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The Dos and Don'ts of Starting a Side Business While starting a side business can be exciting, it is critical that you take some proactive steps to avoid getting in trouble with your employer.

By Romesh Hettiarachchi Edited by Amanda Breen

Opinions expressed by Entrepreneur contributors are their own.

Running a business may seem exciting especially if that business is built around the things you are most passionate about. After all, who can say no to extra money?

However, running a business comes with risks risks that are greater if you want to run a successful side business while being employed. Here are some of the legal issues you may want to consider as you build your new enterprise.

Don't ignore your employment obligations

Your employer will likely have asked you to sign an employment agreement when you started your job. This employment agreement describes the legal obligations you owe to your employer while employed. The obligations stated in your employment agreement will dictate your ability to operate a side business and what you can and can't do while operating a side business.

Related: Starting a Side Business? Here Are 5 Steps to Avoid Getting Fired

Here are three restrictions you may find in your employment agreement and their implications on your ability to conduct a side business:

  1. Duty of loyalty. Your employment contract may state you owe a duty of loyalty to your employer a duty that generally prohibits employees from competing with their employer during employment. If you think your side business is marginally competitive with that of your employer, consider obtaining legal advice to assess and quantify such risks.
  2. Confidential information. In the course of your employment, your employer may trust you with access to its confidential information, the value of which is derived from being kept secret from the rest of the world. Don't use your employer's confidential information for the pursuit of your own business interests. Doing so is simply a recipe for an expensive lawsuit.
  3. Intellectual property. Through the course of your employment, you may discover an invention that you may want to monetize and exploit. Tread carefully! If you are hired to invent products for your employer, you employer may wish to assert ownership over the invention. This is another area where advice from a lawyer is crucial.

Don't build business using the assets of the employer

This may seem obvious, but you'd be surprised how many employees unintentionally use their employer's assets to run their side business. Here are three assets you should not use if you don't want to land in hot water:

  1. Laptop and tools. This is pretty obvious; don't use the assets provided by your employer to conduct your personal business. This includes any phone, laptop or other electronic device that your employer provides as well as any electronic software applications provided by your employer.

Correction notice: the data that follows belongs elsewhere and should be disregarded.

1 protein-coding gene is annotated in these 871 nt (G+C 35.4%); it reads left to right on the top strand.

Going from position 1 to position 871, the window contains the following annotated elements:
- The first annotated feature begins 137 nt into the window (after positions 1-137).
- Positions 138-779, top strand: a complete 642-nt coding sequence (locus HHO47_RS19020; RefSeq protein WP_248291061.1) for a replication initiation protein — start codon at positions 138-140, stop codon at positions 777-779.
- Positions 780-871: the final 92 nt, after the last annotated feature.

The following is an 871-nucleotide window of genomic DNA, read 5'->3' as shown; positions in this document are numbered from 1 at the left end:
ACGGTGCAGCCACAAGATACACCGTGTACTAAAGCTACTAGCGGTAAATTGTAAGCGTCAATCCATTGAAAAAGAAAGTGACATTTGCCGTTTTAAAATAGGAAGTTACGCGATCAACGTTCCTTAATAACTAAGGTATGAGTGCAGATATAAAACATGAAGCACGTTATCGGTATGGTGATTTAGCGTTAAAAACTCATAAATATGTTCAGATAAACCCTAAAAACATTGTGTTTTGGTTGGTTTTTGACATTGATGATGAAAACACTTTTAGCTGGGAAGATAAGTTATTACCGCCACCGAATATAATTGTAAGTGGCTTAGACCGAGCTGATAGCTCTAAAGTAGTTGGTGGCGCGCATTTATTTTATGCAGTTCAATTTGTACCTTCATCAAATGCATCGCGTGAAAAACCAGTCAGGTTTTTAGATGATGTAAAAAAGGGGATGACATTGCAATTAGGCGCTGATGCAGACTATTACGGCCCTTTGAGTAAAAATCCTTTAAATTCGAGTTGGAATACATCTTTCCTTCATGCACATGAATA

2. Email. Many employees use the email address their company provides to conduct their personal business. Little do they know that this is a very risky personal and business practice. For most employers, the email address provided to employees is an asset belonging to the employer, which can be taken away at any time. So, if you are considering starting a side business, ensure all communications are through an email address that you have full control over.
  3. Time. If you are working remotely, employers have more challenges in overseeing your conduct than they would if you were working in their offices. You may think you have the flexibility to work on your side projects while completing your employment duties. Be careful in your assumptions: Some tech-savvy employers have the capacity to supervise employees remotely.

Related: 3 Agreement Types Every Entrepreneur Needs

Do invest in building an advisory team

The success of your business will depend on your ability to make informed business decisions. However, you can't be expected to know everything. You need to have an advisory team that can guide your decision-making on the issues most critical to your business. Here are three team members we recommend our clients include on their advisory team:

  1. Banker. One of the first things any new business owners should do is open up a bank account solely for the new business. This offers an opportunity to get introduced to a business advisor at your local bank a relationship you should rely on as you grow your business.
  2. Business lawyer. Want to avoid getting into trouble with your employer because of your side business? Your business lawyer will play a key role in both identifying and minimizing these risks while also protecting your broader business interests as you grow your company.
  3. Accountant or bookkeeper. The success of your business will also depend on your understanding of the financials underlying your business model. Your accountant can help strengthen your understanding as well as analyze the financial data of your business.

Related: 8 Steps to Creating an Effective Advisory Board

In short, no matter what business you're planning on starting up, invest a little time and energy to make sure you do not run into any trouble with your employer and get help from people who know what they're doing.

Romesh Hettiarachchi

Commercial Lawyer

Leveraging his experience in business, law and technology, Romesh Hettiarachchi helps entrepreneurs solve problems, minimize risks and adapt their business to the needs of the digital economy. Romesh provides legal services to business owners in the Greater Toronto Area.

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